- Dip into Dips. Toddlers love to dip finger foods. Cottage cheese, yogurt, cream cheese and peanut butter make for great fruit and veggie dips. When it comes to meat, ketchup covers a multitude of unforgiving smells, textures and appearances.
- Let them feed themselves. Kids are more likely to try foods that they can easily manage on their own. Presenting any new selection in a finger friendly way will increase the chances that he’ll try it.
- Different preparation. Try experimenting with preparation and cooking methods when introducing new foods. A child who doesn’t like the texture of crispy raw carrots may love their soft, steamed counterpart.
- Slow and steady. Slowly increase the amount of spices or strong flavorings added to foods. Less is more when introducing new, exotic or ethnic spices.
- Color your food. Food coloring can dynamically impact the presentation of a food. Add a touch of your child’s favorite color to new foods and you may be surprised how eager he is to try them. What kid can turn down pink pancakes, purple mashed potatoes, or green eggs and ham? Be aware that some children are allergic to red food coloring.
- Share a bite. As role model and first coach, kids are more eager to try something that is on your plate. If they see mom and dad enjoying something new, they’re going to want to give it a try too.
- Encourage your kid to take turns. Serve an old favorite when introducing a new food. Insist that he try the new food before he eats his favorite. Encourage him to take turns, taking a bite of the old favorite, followed by the new.
- Be patient. Introduce a new food in a low key way. Avoid making a big deal about the new offering and instead, include it amongst favorites. Offer it as a snack to test your child’s taste preferences. Instead of force feeding or arguing with your child, gently coach and encourage him to take a small bite and to follow it down with a sip of milk or water.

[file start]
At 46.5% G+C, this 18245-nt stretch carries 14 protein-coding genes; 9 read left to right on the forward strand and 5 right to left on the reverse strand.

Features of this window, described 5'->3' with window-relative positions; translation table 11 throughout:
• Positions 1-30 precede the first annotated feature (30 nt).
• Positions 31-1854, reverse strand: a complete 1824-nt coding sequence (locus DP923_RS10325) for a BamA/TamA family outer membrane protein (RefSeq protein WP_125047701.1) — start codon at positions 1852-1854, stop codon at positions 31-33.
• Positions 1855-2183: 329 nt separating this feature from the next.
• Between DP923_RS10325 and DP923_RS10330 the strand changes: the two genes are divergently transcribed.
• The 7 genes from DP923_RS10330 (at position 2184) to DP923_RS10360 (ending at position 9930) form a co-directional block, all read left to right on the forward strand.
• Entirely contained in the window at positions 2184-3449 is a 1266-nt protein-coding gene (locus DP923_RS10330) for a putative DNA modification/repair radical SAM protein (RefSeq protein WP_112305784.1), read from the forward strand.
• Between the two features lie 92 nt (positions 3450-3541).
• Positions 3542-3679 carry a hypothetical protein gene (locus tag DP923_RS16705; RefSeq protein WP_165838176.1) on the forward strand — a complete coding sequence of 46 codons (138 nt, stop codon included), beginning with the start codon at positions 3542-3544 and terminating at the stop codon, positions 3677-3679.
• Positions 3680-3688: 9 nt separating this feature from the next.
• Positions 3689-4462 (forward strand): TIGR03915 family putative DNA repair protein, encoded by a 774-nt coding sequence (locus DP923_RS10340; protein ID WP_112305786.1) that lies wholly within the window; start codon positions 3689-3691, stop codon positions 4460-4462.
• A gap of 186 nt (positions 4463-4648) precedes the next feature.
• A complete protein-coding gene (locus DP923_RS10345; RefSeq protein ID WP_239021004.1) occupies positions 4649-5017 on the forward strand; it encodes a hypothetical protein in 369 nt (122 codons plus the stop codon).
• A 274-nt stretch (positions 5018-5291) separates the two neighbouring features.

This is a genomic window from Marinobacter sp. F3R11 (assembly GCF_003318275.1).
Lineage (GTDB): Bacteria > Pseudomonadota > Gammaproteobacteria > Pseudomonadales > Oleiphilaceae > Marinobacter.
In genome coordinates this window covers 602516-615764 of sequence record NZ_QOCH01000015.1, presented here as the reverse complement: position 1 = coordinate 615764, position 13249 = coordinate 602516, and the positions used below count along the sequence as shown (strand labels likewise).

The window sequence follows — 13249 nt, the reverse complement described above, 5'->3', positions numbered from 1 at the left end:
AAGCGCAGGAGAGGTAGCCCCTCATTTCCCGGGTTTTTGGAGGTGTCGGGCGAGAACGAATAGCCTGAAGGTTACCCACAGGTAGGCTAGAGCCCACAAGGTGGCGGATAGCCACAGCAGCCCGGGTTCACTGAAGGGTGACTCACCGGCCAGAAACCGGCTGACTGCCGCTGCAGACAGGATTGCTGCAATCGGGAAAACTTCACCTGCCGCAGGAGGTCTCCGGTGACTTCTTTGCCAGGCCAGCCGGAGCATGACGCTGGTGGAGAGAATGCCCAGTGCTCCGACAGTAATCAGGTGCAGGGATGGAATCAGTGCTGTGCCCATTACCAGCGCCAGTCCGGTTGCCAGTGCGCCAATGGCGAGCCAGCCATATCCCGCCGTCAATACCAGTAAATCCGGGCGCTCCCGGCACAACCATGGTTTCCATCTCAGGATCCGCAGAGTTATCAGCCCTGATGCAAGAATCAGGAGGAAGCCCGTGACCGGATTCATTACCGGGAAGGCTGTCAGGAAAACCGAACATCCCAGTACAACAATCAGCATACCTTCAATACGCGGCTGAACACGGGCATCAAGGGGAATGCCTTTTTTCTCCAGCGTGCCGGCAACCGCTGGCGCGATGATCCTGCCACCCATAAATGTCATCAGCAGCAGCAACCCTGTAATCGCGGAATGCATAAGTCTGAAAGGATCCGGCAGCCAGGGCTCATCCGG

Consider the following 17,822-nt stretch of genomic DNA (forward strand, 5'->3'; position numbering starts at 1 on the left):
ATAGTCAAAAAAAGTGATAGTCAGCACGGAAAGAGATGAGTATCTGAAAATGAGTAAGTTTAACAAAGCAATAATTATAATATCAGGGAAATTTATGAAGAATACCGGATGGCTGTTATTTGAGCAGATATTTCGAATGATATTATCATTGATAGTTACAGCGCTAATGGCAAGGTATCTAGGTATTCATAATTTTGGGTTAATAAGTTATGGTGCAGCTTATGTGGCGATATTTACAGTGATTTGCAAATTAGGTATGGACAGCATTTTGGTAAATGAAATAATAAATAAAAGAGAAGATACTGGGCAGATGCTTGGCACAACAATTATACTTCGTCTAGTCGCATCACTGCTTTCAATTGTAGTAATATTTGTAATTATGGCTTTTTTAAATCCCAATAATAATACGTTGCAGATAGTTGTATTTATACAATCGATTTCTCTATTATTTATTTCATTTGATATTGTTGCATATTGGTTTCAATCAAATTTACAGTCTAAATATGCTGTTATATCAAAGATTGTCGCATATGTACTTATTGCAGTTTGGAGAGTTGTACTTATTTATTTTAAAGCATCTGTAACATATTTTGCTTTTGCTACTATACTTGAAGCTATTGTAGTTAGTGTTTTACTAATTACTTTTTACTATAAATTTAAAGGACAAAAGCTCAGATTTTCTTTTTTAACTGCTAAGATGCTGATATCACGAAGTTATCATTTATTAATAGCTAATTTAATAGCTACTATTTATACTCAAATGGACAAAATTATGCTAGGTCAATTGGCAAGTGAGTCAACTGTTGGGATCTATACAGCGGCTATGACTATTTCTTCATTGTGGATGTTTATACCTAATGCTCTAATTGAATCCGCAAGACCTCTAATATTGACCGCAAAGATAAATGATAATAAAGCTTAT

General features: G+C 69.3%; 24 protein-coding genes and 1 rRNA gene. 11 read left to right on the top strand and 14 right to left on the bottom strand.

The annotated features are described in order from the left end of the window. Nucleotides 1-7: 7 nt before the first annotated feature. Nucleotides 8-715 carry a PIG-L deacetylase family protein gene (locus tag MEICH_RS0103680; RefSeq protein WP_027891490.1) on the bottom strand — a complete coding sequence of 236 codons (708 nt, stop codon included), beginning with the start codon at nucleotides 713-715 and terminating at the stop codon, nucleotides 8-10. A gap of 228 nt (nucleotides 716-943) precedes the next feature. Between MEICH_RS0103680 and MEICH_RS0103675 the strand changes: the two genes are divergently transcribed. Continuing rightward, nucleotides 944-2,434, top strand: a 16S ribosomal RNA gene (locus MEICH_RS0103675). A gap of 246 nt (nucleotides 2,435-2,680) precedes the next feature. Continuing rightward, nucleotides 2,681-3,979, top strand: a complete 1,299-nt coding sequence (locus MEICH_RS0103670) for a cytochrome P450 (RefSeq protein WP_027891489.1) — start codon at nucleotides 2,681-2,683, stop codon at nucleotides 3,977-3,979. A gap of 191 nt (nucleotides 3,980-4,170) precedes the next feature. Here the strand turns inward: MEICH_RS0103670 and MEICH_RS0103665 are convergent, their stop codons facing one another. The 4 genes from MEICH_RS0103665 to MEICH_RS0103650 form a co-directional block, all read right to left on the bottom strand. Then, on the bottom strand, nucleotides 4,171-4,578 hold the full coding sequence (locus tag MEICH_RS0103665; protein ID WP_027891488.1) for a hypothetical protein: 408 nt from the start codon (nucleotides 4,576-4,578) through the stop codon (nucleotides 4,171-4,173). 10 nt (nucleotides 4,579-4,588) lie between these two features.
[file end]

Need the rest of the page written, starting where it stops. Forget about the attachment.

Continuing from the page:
- Offer positive, purposeful, praise. Offering an “I’m really proud that you tried a bite!” goes along way in promoting an attitude of effort when it comes to trying new foods. When it comes down to it, introducing new foods is really about trying, not necessarily liking them.
- Don’t give up. It can take on average eight times of being exposed to a new food before a child may even try it, never mind acquire a taste for it. Offer the same new food often, even if it was previously rejected.
Coaching your child through the picky eating stage can be extremely rewarding.
As you coach him in expanding his palette you are also instilling in him a great life principle. That variety can be the spice of life.
About the Author:
Coaches Corner is a product of the Academy for Coaching Parents.
Tags: active children, activities, children, Family, how to, Life, Love, marriage, mom support, obesity in children, parent coach, parent coaching, parent support, parents, relationships, women
This saying ‘Fall Down Seven Times, Get Back Up Eight’ was one that I received in the form of a fortune cookie saying. The night I received this I placed it in my pocketbook, took it home and placed it away in a draw. I have since moved this from place to place as I am cleaning out, moving things around and although I often forget it’s there, I never seem to ever lose this little tiny piece of paper. Something always told me in the back of my mind that I would one day come back to this saying for a reason…My intuition was right.